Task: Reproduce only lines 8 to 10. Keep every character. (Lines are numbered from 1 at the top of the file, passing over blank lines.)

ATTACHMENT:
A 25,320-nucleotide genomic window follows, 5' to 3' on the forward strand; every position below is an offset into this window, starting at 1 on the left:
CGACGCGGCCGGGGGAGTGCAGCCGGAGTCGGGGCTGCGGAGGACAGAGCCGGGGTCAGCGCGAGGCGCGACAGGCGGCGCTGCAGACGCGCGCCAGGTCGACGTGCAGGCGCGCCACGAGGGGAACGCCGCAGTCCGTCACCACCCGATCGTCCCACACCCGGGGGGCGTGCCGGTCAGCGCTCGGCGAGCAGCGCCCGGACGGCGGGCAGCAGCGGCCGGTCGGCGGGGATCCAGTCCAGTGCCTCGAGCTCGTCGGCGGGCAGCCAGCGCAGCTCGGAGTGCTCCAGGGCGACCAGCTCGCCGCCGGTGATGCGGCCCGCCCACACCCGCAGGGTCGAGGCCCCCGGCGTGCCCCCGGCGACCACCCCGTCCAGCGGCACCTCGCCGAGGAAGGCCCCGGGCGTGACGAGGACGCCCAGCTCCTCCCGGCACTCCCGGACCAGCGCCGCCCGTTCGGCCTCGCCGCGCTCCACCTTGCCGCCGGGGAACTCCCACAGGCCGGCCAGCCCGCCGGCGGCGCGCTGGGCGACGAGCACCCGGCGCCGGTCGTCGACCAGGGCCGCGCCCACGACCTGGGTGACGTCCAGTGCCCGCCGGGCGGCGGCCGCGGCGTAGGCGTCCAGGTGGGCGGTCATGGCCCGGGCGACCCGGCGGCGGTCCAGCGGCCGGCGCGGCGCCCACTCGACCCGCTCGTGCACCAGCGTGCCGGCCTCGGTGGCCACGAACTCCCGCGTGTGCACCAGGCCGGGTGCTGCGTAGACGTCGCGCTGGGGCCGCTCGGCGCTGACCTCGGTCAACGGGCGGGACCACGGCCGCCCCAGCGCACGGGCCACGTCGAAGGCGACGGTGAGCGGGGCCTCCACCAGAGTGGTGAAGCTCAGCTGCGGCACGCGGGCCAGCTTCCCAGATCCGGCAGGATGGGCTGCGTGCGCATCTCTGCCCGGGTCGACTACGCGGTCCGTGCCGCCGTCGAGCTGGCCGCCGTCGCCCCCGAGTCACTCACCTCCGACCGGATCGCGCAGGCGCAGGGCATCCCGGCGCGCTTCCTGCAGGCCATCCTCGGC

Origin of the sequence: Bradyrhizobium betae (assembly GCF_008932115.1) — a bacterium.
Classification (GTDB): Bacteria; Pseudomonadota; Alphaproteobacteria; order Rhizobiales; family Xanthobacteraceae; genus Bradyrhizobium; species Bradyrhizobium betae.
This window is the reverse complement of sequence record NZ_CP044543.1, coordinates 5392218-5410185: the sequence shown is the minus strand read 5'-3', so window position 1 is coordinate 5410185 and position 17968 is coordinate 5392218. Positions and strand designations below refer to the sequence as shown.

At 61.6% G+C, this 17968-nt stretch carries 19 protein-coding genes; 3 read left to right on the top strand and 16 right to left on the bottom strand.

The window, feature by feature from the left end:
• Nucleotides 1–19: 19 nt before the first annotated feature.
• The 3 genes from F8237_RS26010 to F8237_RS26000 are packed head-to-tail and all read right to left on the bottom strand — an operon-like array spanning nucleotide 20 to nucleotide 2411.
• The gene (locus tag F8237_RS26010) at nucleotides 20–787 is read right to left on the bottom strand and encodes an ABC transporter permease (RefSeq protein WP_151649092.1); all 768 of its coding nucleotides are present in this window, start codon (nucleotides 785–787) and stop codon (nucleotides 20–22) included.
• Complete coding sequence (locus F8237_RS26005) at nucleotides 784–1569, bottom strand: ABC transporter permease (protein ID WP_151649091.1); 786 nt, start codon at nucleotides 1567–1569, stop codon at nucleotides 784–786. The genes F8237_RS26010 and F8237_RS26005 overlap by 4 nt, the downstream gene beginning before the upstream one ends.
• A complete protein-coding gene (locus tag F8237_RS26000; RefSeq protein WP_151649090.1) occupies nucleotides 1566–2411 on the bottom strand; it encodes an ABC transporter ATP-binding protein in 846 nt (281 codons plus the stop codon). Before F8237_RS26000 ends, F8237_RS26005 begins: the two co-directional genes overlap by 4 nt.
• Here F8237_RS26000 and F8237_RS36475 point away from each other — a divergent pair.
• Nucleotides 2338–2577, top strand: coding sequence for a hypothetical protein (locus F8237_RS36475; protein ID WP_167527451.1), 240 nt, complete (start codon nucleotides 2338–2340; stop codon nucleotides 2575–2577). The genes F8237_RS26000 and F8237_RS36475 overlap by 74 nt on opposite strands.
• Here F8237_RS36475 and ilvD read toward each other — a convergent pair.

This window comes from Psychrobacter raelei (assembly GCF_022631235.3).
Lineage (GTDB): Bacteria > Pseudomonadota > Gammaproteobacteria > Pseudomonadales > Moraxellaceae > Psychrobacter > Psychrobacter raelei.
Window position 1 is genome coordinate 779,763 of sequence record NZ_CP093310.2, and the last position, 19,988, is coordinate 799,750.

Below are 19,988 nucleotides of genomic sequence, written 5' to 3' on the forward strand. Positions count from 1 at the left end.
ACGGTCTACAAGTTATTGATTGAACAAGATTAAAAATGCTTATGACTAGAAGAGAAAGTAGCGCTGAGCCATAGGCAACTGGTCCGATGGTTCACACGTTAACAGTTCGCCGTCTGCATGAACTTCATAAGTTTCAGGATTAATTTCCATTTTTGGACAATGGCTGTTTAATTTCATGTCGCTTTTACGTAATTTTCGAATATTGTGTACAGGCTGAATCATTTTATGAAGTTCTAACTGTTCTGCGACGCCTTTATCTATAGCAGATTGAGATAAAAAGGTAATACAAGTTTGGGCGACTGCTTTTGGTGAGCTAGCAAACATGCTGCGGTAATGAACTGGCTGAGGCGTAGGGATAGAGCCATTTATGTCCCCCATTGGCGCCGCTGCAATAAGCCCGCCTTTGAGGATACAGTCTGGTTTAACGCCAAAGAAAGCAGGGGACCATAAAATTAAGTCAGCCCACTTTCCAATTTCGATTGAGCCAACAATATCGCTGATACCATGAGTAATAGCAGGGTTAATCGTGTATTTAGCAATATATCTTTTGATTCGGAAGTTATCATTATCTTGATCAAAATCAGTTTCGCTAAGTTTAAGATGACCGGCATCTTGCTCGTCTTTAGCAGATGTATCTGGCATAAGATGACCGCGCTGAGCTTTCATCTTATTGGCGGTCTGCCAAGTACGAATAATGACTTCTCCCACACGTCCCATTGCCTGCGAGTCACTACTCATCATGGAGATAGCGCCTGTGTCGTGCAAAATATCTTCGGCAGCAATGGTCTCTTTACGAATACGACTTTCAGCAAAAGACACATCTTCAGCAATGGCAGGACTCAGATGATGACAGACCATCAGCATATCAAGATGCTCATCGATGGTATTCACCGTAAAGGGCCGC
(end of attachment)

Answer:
• Nucleotides 1–19: 19 nt before the first annotated feature.
• The 3 genes from F8237_RS26010 to F8237_RS26000 are packed head-to-tail and all read right to left on the bottom strand — an operon-like array spanning nucleotide 20 to nucleotide 2411.
• The gene (locus tag F8237_RS26010) at nucleotides 20–787 is read right to left on the bottom strand and encodes an ABC transporter permease (RefSeq protein WP_151649092.1); all 768 of its coding nucleotides are present in this window, start codon (nucleotides 785–787) and stop codon (nucleotides 20–22) included.